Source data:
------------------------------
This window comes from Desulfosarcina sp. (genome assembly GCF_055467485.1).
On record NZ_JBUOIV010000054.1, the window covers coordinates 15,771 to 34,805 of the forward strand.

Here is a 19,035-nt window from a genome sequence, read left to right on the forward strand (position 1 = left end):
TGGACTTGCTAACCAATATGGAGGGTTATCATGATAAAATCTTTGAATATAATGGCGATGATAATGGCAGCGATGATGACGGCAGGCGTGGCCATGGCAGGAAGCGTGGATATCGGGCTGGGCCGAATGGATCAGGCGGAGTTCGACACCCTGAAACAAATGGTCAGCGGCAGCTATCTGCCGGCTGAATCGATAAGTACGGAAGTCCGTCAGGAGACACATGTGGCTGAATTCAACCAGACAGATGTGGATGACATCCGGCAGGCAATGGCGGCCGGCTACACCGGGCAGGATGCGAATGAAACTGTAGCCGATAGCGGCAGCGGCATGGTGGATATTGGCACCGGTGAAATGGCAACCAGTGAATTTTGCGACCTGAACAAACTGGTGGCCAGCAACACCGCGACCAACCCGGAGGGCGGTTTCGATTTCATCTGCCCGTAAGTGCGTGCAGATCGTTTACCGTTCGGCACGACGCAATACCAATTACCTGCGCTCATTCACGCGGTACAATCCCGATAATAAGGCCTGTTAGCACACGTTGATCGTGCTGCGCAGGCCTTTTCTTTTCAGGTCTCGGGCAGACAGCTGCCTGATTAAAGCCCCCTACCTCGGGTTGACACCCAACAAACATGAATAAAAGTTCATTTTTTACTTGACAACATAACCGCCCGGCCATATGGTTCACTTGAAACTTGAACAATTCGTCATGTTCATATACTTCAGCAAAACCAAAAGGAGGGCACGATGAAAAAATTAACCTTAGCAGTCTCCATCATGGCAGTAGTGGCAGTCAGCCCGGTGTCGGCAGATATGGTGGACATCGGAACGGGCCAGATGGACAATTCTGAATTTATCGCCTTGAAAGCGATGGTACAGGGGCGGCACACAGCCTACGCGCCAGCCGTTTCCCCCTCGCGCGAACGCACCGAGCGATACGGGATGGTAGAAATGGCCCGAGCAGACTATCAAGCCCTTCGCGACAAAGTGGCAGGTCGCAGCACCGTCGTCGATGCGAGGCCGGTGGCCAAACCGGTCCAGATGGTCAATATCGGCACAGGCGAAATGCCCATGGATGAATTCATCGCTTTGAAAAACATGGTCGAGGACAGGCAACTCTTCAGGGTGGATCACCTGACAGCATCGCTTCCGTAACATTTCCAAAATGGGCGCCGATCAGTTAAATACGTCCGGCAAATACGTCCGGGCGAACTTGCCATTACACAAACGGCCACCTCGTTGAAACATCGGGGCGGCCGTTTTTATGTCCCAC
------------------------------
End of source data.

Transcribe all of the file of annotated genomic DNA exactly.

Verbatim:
This window comes from Desulfosarcina sp. (genome assembly GCF_055467485.1).
On record NZ_JBUOIV010000054.1, the window covers coordinates 15,771 to 34,805 of the forward strand.

Here is a 19,035-nt window from a genome sequence, read left to right on the forward strand (position 1 = left end):
TGGACTTGCTAACCAATATGGAGGGTTATCATGATAAAATCTTTGAATATAATGGCGATGATAATGGCAGCGATGATGACGGCAGGCGTGGCCATGGCAGGAAGCGTGGATATCGGGCTGGGCCGAATGGATCAGGCGGAGTTCGACACCCTGAAACAAATGGTCAGCGGCAGCTATCTGCCGGCTGAATCGATAAGTACGGAAGTCCGTCAGGAGACACATGTGGCTGAATTCAACCAGACAGATGTGGATGACATCCGGCAGGCAATGGCGGCCGGCTACACCGGGCAGGATGCGAATGAAACTGTAGCCGATAGCGGCAGCGGCATGGTGGATATTGGCACCGGTGAAATGGCAACCAGTGAATTTTGCGACCTGAACAAACTGGTGGCCAGCAACACCGCGACCAACCCGGAGGGCGGTTTCGATTTCATCTGCCCGTAAGTGCGTGCAGATCGTTTACCGTTCGGCACGACGCAATACCAATTACCTGCGCTCATTCACGCGGTACAATCCCGATAATAAGGCCTGTTAGCACACGTTGATCGTGCTGCGCAGGCCTTTTCTTTTCAGGTCTCGGGCAGACAGCTGCCTGATTAAAGCCCCCTACCTCGGGTTGACACCCAACAAACATGAATAAAAGTTCATTTTTTACTTGACAACATAACCGCCCGGCCATATGGTTCACTTGAAACTTGAACAATTCGTCATGTTCATATACTTCAGCAAAACCAAAAGGAGGGCACGATGAAAAAATTAACCTTAGCAGTCTCCATCATGGCAGTAGTGGCAGTCAGCCCGGTGTCGGCAGATATGGTGGACATCGGAACGGGCCAGATGGACAATTCTGAATTTATCGCCTTGAAAGCGATGGTACAGGGGCGGCACACAGCCTACGCGCCAGCCGTTTCCCCCTCGCGCGAACGCACCGAGCGATACGGGATGGTAGAAATGGCCCGAGCAGACTATCAAGCCCTTCGCGACAAAGTGGCAGGTCGCAGCACCGTCGTCGATGCGAGGCCGGTGGCCAAACCGGTCCAGATGGTCAATATCGGCACAGGCGAAATGCCCATGGATGAATTCATCGCTTTGAAAAACATGGTCGAGGACAGGCAACTCTTCAGGGTGGATCACCTGACAGCATCGCTTCCGTAACATTTCCAAAATGGGCGCCGATCAGTTAAATACGTCCGGCAAATACGTCCGGGCGAACTTGCCATTACACAAACGGCCACCTCGTTGAAACATCGGGGCGGCCGTTTTTATGTCCCAC